The Hawkesbury region, just north of Sydney’s metro, is one of the places I’ve been to in our wide, dry country that makes me imagine how things would have been before the Europeans claimed somebody else’s land as their own. Let’s just ignore todays million-dollar houses peppered amongst the native bushland, any marina’s and freeway overpasses and focus on the rugged Aussie bush that drops into the dark waters of the Hawkesbury River and its estuaries. Golden sandstone cliffs, eucalyptus and grass trees, wild flowers and that glorious aroma of our native bushland. I love the fact that this crusty old town is surrounded by such natural beauty.
In the two decades that I’ve been living in Sydney I’ve driven along the F3 many times and, in particular, always glanced over the water from the Peats Ferry Bridge towards that little hamlet called Brooklyn. It’s appears as nothing more than a generous cluster of houses and buildings hugging the shoreline; a place for the locals and a place for city folk like me to take their parents when they’re down from Queensland.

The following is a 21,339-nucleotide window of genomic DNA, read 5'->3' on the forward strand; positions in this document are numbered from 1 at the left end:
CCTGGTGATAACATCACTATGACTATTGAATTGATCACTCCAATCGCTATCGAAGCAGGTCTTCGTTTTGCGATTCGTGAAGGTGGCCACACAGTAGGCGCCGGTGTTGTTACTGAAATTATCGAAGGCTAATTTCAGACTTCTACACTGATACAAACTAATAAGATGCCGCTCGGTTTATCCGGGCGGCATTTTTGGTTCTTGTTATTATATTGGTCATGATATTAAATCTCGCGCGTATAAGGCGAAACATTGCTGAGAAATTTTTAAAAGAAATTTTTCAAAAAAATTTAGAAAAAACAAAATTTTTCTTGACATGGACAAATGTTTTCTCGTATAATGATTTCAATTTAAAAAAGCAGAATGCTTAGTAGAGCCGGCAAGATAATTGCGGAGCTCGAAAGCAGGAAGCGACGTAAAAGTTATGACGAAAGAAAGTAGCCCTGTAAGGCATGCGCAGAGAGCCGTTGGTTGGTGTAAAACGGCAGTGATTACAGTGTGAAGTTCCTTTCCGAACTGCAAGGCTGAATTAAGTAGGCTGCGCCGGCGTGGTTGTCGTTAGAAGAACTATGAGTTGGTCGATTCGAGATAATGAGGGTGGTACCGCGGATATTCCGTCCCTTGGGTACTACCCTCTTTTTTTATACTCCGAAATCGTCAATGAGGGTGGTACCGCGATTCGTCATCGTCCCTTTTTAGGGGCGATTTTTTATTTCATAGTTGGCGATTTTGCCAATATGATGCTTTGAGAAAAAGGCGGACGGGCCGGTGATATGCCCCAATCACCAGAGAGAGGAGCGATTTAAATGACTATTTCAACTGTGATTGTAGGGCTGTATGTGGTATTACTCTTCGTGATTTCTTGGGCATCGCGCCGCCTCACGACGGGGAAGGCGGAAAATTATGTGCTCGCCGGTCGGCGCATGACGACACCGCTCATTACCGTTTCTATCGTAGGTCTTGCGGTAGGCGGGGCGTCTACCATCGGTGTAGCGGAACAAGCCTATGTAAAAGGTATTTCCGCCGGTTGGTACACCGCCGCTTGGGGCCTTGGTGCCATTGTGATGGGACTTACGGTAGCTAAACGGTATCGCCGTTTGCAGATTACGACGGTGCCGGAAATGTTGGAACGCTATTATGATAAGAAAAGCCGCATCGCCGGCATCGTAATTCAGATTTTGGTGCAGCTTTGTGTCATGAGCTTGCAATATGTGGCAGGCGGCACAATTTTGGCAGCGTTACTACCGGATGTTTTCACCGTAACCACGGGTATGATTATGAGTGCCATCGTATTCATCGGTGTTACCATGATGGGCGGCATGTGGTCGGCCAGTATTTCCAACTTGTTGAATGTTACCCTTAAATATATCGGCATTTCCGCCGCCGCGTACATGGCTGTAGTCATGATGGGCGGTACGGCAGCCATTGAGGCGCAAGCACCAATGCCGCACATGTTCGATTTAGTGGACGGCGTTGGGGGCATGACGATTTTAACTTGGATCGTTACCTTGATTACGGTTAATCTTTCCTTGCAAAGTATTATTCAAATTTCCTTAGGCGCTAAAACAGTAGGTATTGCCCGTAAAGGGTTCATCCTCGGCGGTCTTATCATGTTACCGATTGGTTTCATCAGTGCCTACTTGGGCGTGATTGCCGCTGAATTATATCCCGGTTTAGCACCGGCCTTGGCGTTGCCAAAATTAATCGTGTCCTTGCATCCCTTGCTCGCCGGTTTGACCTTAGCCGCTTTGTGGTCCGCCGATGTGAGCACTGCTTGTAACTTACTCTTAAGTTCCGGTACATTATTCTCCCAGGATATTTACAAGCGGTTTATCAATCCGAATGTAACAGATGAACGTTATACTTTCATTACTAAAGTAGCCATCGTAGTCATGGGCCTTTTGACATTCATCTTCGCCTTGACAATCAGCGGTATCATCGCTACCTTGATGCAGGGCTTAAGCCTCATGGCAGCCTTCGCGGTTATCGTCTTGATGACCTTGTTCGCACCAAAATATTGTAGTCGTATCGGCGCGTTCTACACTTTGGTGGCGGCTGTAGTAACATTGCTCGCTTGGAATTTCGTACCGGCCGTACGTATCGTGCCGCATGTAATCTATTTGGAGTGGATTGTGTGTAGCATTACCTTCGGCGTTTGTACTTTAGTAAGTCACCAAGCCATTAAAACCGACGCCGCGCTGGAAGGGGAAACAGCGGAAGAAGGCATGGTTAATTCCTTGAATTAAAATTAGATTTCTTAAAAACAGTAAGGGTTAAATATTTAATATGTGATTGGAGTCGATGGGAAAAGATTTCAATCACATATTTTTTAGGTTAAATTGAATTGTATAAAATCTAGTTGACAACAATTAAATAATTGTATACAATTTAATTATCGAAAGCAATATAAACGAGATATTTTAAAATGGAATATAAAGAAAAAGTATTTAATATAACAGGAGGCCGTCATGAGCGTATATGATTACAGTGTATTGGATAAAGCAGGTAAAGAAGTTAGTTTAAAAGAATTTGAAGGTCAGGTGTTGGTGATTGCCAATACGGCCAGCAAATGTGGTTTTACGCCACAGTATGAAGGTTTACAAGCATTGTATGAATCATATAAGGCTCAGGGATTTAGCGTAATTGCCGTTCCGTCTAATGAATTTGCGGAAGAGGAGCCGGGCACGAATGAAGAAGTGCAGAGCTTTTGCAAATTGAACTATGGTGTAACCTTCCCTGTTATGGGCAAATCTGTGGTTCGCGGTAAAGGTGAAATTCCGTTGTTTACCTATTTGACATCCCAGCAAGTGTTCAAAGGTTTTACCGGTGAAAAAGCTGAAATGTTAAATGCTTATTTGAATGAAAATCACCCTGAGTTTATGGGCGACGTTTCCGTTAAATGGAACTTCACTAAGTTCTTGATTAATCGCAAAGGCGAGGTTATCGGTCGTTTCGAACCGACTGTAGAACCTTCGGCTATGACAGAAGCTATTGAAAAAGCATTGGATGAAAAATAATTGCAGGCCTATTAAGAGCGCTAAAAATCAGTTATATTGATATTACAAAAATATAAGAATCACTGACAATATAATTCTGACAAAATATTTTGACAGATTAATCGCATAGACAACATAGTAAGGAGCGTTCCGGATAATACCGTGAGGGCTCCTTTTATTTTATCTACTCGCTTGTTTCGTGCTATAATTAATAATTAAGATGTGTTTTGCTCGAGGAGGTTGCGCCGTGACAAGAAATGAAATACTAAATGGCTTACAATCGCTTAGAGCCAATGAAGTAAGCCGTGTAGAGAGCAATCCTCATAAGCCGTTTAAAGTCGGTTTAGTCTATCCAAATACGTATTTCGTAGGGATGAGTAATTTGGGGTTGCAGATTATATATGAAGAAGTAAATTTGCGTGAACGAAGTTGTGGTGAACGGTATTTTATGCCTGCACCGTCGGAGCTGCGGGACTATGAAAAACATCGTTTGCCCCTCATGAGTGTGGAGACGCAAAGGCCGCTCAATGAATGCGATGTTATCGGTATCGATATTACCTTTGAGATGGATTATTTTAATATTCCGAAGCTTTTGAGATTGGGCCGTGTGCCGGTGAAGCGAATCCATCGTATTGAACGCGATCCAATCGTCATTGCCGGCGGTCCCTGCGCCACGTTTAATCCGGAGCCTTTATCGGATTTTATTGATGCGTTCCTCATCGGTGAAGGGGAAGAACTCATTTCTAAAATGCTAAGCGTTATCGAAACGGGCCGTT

With the folks in town I thought it was a good chance to get the train up to Brooklyn (Hawkesbury River station) and spend a few hours lounging about, soaking up the relaxed vibe of this small fishing village. It really does feel a thousand kilometres from the city. Whilst boating and fishing may be the main draw cards to the area, there’s enough going in the food scene to keep any visitor occupied for a lazy afternoon.
Given the water location, the predominant ingredient in this neck of the river land is seafood. Fresh seafood that, mostly, hasn’t been flown in from other parts of the country.
Down by the wharf and marina are a few eateries offering local seafood and the choice of the day was Lifeboat Seafood. It’s nothing more than a glorified fish & chip shop where you order and pay at the counter and take a seat outside in the shady courtyard. Aside from the obvious they also have bottles of vino around the $30 mark but I’d suggest grabbing it from the nearby convenience store that has a better selection, even if you’re slugged with a $9 corkage.
The local Hawkesbury Pacific oysters (12) were so good that we went back and ordered another dozen after the large grilled snapper (29.5) we all shared. A light lunch, to say the least, but with a big bowl of fries, some salad and two bottles of sauvignon blanc, it was a great way to spend time with the folks.
A few minutes walk up the main drag is a little gallery-cum-shop-cum-cafe that’s a comfy spot for a decent coffee, a light meal or something sweet and homemade. Service is relaxed and country-style-friendly and there’s an interesting collection of homewares to look at, touch and smell. Even the coffee is kept local, coming from Glee Coffee Roasters in Tuggerah. Loved the macchiato, not so much the jagged chip on the glass they gave me.